How You Say It Matters


Health has been defined in many different ways, and as such so has health education. One definition that has been universally accepted is that provided by the WHO defining health education as “compris[ing] [of] consciously constructed opportunities for learning involving some form of communication designed to improve health literacy, including improving knowledge, and developing life skills which are conducive to individual and community health”. (World Health Organization, 1998)
In this age of raised awareness around public health and the importance of health education and health promotion, and in light of documents such as the Ottawa charter, it is recognized that such programs must be tailored to the needs of the recipients and must take into consideration different social, cultural and economic systems. Yet despite general agreement that health education messages must be “consciously constructed” and account for “cultural systems”, many health education messages are still improperly designed and end up alienating their target audience rather than empowering them to make healthy choices.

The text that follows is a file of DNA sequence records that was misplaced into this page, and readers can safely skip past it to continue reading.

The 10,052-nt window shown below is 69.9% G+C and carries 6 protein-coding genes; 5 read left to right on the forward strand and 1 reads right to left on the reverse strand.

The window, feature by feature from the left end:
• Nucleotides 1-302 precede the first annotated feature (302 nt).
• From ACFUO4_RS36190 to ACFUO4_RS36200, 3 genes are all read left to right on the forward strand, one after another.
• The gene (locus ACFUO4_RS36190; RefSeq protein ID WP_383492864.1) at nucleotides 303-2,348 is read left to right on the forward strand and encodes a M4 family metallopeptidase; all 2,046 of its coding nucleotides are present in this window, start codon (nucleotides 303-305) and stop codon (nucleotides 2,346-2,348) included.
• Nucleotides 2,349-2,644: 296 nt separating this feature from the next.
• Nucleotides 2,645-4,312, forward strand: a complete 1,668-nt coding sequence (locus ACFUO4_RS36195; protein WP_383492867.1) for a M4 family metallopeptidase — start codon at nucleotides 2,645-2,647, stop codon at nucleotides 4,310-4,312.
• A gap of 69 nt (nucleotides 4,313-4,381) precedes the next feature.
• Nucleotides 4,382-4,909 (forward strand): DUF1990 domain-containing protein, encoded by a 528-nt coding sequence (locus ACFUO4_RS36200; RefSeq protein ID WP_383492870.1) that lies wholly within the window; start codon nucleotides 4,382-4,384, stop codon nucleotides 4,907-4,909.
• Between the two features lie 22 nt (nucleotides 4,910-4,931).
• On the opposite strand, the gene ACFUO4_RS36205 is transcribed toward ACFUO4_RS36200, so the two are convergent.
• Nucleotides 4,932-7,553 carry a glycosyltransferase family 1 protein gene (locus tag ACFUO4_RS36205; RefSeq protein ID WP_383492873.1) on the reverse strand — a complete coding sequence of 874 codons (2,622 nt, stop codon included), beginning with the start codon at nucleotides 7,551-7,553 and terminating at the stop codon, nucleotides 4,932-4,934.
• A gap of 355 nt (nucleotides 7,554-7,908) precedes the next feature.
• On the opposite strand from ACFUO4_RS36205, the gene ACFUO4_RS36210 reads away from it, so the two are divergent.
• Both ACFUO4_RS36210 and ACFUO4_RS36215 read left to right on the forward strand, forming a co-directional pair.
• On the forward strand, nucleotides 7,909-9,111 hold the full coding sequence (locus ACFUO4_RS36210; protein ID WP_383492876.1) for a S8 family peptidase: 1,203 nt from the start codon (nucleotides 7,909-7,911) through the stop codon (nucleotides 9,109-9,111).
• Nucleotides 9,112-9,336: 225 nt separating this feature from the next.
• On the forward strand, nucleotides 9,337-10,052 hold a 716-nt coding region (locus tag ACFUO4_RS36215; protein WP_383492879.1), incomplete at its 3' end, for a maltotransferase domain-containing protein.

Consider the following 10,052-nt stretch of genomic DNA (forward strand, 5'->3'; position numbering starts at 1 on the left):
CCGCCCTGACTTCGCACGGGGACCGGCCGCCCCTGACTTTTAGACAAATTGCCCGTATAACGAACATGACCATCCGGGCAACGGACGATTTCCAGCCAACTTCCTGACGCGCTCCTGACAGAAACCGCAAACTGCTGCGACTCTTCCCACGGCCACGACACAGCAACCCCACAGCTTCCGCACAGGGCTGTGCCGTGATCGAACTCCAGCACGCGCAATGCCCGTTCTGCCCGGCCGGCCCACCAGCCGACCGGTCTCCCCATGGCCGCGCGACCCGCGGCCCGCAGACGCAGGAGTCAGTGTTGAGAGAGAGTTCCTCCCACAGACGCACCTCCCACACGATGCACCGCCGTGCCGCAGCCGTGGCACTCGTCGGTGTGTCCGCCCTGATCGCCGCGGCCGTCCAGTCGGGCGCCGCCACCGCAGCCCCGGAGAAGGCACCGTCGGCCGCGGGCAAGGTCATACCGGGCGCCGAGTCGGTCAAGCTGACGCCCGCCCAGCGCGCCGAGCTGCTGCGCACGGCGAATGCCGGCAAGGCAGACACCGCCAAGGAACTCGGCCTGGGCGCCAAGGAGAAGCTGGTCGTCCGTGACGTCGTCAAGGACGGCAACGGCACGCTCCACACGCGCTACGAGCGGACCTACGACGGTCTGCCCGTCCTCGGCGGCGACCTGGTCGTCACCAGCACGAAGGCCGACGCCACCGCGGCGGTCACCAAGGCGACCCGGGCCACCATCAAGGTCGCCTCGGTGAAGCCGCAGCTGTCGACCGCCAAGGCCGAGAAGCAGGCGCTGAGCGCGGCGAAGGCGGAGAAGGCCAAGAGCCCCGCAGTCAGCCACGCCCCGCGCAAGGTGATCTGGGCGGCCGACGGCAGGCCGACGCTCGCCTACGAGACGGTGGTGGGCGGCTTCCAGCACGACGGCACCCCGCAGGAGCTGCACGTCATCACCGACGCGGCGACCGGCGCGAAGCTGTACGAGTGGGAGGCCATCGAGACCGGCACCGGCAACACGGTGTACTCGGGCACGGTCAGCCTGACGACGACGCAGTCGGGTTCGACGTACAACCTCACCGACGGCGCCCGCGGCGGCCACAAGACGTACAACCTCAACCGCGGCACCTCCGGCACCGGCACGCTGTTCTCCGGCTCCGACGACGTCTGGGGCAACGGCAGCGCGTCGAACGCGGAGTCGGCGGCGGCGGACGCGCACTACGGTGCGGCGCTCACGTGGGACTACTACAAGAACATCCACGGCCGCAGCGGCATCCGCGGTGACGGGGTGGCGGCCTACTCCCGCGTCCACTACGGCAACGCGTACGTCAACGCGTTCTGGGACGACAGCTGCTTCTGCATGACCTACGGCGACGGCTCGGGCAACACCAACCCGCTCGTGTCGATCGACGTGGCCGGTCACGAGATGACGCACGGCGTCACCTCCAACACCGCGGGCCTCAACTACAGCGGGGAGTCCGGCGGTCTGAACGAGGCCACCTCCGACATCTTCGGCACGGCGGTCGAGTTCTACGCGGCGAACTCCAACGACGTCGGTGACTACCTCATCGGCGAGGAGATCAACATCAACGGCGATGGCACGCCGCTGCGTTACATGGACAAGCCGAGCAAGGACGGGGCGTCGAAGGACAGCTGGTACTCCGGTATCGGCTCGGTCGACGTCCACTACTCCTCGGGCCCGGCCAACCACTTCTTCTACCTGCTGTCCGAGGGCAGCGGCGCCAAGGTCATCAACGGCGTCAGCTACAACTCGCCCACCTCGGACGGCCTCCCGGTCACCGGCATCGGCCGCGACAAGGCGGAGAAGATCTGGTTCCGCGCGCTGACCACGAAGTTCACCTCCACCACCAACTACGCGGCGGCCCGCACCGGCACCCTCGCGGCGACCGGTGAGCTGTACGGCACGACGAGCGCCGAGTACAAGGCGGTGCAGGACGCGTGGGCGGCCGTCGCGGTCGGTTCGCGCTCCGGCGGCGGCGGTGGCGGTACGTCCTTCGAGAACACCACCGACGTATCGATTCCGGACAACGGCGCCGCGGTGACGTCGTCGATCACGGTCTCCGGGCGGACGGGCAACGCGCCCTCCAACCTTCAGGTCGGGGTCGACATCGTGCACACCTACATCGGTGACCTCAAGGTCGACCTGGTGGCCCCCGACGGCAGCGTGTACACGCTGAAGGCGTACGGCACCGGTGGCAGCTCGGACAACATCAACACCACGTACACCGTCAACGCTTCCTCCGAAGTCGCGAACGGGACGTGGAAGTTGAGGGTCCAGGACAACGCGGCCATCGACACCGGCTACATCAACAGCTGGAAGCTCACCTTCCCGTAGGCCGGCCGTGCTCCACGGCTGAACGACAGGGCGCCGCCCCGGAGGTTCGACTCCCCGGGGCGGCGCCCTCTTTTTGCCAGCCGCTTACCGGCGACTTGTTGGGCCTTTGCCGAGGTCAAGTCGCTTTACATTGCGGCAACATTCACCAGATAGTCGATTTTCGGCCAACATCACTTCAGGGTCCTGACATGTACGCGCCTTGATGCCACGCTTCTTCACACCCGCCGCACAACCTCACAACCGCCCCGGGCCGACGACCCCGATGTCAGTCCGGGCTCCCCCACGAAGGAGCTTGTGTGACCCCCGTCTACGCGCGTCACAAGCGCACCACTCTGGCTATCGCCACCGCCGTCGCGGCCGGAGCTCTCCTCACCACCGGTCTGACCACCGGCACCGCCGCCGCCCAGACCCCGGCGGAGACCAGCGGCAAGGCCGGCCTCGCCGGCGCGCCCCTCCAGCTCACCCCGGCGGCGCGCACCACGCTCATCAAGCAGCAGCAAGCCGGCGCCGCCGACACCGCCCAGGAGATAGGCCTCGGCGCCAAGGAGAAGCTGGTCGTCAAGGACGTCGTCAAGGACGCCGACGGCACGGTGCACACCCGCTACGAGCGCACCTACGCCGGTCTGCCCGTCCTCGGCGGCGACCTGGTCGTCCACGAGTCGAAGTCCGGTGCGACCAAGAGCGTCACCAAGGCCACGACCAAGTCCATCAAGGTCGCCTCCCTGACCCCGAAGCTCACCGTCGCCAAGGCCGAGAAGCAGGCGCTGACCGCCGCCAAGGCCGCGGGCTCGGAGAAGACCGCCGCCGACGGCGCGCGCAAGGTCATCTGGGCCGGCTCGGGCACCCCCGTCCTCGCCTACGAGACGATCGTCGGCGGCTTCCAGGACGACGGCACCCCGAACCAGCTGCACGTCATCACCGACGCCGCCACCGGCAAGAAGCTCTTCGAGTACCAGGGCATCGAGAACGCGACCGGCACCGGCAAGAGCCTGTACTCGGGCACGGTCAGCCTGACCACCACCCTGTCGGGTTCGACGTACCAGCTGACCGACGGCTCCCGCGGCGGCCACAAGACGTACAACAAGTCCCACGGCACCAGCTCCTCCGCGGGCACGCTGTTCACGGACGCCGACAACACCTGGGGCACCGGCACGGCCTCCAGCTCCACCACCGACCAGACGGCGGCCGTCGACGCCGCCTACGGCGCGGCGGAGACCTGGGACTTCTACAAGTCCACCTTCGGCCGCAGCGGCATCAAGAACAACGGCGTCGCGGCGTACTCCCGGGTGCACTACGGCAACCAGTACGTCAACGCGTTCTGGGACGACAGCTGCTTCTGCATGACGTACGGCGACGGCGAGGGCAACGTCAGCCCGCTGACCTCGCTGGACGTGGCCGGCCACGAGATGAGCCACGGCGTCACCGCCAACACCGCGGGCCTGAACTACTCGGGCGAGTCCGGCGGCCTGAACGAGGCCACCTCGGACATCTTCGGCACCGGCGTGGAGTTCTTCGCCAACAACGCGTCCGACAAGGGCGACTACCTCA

The communication of health education messages is a field of study of its own but has yet to attract enough students. Health communication professionals are trained in the different approaches, theories and strategies for effective communication of public health messages. They are also qualified in research, development, and last but not least in evaluation. Currently such professionals are lacking. (Beato & Jana, 2010)